I am reading William Stallings Computer Organization & Architecture to understand about control unit & micro-operations.

Stallings explain that interrupt cycle requires 3 time units to complete :

t1 : MBR <- (PC)
t2 : MAR <- Save_Address
     PC <- Routine_Address
t3 : Memory <- (MBR) 

t1 : Save the current PC value to MBR

t2 : Save_Address provides the memory location where the value of PC has to be stored. It is saved in MAR.

Routine_Address gives the address for Interrupt Service Routine

t3 : The MBR (which has old value of PC) is stored to memory location (whose address provided by MAR)

But this is how I am thinking, the above operations can be completed in only 2 time units.

t1 : MBR <- (PC)
     MAR <- Save_Address
t2 : PC <- Routine_Address
     Memory <- (MBR) 

I checked twice & I find no dependency among micro-operations performed in time unit t1 & t2.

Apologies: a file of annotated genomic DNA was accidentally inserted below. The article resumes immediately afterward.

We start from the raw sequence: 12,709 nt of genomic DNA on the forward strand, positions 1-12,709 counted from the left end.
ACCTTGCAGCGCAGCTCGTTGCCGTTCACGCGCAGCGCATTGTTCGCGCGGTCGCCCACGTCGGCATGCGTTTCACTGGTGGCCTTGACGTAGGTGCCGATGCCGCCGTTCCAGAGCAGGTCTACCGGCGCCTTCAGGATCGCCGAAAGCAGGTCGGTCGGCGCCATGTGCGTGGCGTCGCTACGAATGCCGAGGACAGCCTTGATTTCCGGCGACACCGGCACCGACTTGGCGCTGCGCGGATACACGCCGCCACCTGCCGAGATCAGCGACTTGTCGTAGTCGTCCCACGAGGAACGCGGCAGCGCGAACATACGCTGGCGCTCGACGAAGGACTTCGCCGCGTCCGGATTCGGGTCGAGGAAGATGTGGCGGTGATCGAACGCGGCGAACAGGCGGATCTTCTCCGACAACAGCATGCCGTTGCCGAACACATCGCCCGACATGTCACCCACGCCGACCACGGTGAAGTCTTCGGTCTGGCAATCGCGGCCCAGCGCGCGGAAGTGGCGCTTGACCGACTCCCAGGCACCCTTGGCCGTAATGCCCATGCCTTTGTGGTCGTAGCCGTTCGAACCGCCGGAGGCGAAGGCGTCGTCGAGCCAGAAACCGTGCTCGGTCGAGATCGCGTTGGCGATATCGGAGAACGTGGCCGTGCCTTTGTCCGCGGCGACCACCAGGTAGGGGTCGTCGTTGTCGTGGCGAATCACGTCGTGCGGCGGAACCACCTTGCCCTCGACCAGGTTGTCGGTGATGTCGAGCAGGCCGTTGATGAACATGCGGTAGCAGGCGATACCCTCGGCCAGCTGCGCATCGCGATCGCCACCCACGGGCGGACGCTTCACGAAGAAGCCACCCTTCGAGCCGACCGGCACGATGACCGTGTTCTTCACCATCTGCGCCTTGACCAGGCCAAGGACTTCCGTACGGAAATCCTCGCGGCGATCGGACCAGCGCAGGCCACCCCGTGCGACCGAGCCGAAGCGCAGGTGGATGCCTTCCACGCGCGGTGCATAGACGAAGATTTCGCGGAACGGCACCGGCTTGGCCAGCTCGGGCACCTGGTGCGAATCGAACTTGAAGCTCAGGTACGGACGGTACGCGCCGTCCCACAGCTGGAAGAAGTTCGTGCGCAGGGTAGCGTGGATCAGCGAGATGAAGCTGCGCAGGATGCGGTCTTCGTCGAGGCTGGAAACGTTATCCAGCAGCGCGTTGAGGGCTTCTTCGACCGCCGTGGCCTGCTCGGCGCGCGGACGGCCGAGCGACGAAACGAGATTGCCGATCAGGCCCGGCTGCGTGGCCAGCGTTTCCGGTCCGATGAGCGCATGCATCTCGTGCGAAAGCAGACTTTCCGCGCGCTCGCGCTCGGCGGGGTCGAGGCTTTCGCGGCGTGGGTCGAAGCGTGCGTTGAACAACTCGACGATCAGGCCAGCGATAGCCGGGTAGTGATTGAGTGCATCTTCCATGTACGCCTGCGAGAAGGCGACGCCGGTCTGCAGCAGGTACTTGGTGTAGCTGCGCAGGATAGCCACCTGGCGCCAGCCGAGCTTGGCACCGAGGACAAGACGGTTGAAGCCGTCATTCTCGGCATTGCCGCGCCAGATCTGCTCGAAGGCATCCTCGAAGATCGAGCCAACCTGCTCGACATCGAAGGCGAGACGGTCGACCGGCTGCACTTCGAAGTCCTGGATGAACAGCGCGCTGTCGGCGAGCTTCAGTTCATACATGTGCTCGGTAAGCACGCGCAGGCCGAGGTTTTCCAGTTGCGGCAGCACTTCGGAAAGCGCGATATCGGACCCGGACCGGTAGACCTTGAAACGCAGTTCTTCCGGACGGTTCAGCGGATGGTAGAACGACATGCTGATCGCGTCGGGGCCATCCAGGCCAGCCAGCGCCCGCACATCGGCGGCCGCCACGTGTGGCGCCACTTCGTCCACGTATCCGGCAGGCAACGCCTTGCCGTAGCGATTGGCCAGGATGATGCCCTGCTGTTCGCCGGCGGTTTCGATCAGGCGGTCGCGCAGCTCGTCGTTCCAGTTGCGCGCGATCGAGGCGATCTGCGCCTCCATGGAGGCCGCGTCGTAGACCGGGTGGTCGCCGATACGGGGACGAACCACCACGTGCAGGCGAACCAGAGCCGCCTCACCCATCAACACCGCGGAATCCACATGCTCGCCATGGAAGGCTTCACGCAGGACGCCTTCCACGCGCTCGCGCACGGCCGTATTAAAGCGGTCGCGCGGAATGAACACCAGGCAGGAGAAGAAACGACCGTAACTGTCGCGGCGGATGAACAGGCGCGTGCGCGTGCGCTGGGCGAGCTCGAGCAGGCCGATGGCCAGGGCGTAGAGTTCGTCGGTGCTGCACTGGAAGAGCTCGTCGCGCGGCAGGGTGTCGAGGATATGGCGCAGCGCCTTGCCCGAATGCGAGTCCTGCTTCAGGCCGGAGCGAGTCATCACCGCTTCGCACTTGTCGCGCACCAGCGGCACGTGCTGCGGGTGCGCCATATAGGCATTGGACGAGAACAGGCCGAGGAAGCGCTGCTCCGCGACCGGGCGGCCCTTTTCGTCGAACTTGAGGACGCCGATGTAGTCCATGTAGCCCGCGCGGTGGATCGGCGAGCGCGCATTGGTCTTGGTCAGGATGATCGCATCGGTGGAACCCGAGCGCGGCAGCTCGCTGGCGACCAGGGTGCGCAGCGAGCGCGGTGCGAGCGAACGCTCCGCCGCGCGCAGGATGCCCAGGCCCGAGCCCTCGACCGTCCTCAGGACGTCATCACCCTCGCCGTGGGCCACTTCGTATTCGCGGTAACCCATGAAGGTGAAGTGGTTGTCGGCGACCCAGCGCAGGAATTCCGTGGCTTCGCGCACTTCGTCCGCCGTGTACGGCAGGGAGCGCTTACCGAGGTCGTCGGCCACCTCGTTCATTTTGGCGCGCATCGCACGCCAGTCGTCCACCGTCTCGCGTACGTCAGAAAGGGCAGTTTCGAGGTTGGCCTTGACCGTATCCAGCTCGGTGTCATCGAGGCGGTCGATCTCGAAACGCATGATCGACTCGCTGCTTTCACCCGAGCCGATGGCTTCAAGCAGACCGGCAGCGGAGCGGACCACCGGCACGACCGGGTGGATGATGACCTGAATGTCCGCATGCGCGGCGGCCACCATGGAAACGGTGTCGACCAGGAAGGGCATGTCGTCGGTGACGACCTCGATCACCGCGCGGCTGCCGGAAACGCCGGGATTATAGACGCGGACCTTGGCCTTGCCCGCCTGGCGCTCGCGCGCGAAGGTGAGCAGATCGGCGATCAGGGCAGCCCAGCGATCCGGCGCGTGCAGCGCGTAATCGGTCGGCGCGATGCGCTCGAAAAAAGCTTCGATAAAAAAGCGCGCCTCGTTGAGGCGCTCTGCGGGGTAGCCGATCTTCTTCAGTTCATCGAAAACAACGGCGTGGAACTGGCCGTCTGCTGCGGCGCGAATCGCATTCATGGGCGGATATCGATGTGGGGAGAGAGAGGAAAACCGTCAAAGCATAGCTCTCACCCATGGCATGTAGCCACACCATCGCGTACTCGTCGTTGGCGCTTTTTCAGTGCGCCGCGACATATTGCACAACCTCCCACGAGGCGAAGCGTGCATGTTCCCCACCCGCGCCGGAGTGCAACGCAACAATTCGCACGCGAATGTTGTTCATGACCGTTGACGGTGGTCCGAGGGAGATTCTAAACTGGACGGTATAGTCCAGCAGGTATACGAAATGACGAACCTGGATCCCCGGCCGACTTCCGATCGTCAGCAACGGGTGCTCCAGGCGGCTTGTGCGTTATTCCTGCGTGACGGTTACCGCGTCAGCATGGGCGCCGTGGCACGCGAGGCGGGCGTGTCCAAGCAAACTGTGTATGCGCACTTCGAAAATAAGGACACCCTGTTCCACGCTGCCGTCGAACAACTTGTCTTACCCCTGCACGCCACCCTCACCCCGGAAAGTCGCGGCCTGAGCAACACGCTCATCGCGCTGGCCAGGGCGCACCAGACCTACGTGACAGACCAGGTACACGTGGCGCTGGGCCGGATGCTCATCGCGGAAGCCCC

So, is my approach correct ?


Your approach will work. There are no hard and fast rules in micro-op scheduling. The number of micro-ops that can be executed in parallel depends on the internal organization of the CPU. Clearly, we cannot reload the program counter (PC) until we save its contents, but there is nothing stopping us from saving its contents on the leading of the clock signal and loading new contents on the trailing edge.


Maybe the transfers in t1 and t2 share some component in the datapath, such as a bus for making the transfer. Where does Save_address come from?


Your Answer

By clicking “Post Your Answer”, you agree to our terms of service, privacy policy and cookie policy

Not the answer you're looking for? Browse other questions tagged or ask your own question.